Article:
As expected, Republican members of the North Carolina House Finance Committee quickly approved a massive overhaul of state unemployment insurance law  this morning. In just over an hour and half, the Committee explained, debated, considered amendments to and received limited public comment on a 68-page measure that imposes the most draconian cuts to unemployment insurance that experts believe has ever happened in the United States. Gluttons for punishment can watch a video the whole embarrassing show at WRAL.com .
There were so many errors, untruths and offensive moments during the meeting that it’s hard to know where to begin in describing it. Here are just a few:
- Committee chair, Rep. Mitchell Setzer, ruled multiple Democratic amendments out-of-order under the absurd notion that they would have changed the bottom line impact of the bill. Isn’t that what committee meetings are for in the first place? This excuse, which has made barely any sense in the past when Republicans have used it repeatedly on the House and Senate floors during debates over the state budget, made zero sense in a Finance Committee meeting on a bill like this. The obvious reason for its use was to avoid rollcall votes on legitimate issues that the Democrats had raised.
- Multiple members — perhaps most notably, Rep. Jeff Collins — argued repeatedly that the main problem with North Carolina’s unemployment insurance system was that lazy people were milking the system. Collins shamelessly alleged that during the height of the recession large numbers of good manufacturing jobs were going begging because no workers would take them.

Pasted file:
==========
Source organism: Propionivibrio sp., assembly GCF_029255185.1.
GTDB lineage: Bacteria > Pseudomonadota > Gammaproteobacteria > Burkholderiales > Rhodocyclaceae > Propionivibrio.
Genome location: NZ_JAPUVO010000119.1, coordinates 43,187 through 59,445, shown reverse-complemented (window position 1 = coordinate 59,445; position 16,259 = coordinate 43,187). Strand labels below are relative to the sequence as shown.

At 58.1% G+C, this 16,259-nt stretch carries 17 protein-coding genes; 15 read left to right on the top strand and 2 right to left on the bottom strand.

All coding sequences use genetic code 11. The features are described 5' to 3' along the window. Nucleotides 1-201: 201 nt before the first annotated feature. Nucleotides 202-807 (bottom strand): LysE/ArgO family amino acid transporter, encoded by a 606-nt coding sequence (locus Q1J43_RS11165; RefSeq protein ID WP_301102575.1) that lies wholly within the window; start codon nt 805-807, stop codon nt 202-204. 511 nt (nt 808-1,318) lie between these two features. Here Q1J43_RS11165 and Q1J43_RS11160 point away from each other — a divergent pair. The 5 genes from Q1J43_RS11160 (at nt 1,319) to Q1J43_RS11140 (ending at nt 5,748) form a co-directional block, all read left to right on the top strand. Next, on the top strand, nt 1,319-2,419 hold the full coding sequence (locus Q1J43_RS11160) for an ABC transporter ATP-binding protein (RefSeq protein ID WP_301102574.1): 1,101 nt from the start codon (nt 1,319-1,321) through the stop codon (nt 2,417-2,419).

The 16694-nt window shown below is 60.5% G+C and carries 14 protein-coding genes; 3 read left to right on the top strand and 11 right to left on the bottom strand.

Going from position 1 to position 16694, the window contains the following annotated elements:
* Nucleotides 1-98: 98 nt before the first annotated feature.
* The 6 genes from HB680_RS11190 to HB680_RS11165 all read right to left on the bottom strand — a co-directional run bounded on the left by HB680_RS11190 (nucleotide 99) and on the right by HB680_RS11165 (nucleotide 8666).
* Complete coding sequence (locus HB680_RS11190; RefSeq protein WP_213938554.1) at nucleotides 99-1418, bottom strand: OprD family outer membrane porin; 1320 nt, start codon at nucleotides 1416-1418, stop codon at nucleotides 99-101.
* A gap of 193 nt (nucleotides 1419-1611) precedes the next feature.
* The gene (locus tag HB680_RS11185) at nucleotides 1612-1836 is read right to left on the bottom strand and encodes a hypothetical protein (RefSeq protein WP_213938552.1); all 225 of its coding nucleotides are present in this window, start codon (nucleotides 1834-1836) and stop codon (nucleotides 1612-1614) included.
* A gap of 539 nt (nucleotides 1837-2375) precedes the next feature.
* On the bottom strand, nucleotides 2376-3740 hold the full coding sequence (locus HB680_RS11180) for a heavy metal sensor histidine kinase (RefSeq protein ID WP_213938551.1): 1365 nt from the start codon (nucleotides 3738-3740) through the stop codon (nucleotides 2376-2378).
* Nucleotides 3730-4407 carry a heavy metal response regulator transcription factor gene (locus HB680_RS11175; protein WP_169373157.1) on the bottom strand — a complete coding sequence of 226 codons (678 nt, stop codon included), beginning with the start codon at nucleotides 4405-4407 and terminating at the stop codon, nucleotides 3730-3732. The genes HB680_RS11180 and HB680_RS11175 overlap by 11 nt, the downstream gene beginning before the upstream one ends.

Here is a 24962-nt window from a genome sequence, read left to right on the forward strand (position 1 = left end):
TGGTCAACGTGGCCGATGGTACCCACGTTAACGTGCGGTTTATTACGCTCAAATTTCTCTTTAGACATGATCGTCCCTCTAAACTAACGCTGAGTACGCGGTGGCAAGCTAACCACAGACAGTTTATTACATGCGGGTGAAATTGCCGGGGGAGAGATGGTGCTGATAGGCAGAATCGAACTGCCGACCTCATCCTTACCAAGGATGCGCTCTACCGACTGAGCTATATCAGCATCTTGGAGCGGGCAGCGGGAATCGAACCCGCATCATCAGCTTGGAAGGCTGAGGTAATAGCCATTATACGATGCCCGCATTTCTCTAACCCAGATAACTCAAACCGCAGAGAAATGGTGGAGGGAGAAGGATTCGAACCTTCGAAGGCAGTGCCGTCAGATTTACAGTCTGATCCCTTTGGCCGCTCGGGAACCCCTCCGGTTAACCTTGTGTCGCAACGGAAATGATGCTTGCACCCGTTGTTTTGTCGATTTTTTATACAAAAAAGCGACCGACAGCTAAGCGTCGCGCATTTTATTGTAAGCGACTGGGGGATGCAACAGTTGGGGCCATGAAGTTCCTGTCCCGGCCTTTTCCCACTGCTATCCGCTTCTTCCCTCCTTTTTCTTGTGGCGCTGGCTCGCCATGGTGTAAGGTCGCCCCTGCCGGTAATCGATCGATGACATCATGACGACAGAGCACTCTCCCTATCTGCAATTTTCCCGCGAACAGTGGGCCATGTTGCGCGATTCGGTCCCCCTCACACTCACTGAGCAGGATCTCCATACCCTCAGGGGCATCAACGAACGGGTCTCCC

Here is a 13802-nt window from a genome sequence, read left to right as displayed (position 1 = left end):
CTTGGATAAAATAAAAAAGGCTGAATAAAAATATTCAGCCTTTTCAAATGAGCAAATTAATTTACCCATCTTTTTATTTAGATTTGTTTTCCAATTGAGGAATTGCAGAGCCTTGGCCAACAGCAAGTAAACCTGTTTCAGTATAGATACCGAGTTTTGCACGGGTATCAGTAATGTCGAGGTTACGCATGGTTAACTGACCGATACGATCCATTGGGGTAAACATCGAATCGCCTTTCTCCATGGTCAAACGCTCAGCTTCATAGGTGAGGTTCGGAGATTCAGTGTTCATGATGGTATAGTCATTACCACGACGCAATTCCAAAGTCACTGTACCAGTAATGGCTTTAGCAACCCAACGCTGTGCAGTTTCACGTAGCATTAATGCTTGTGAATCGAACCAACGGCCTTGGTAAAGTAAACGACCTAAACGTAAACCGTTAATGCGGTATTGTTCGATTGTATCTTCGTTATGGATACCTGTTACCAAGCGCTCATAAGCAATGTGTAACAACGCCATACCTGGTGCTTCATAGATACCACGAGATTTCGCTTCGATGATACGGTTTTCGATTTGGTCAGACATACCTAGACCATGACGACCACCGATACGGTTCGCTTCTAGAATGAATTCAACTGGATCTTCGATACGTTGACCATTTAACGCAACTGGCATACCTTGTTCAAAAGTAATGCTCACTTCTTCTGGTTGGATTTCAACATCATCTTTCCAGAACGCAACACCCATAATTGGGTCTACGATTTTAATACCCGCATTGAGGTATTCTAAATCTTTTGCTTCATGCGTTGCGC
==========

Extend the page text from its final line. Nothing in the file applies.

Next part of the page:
- As expected, the time allotted for input from workers and worker advocates was a joke. The committee, which had excluded these advocates from discussion of the measure for weeks, allotted a total of four minutes to two speakers immediately prior to the vote. As one advocate — the Justice Center’s Bill Rowe — noted wryly, however, the two minutes he was given amounted to one more than he was given during the debate in the study committee that developed the gist of the proposal last fall.
In sum, the meeting was, as many had feared, a sad and embarrassing kangaroo session. It was also, in all likelihood, a preview of the kind of legislative “process” North Carolinians can look forward to over the coming months.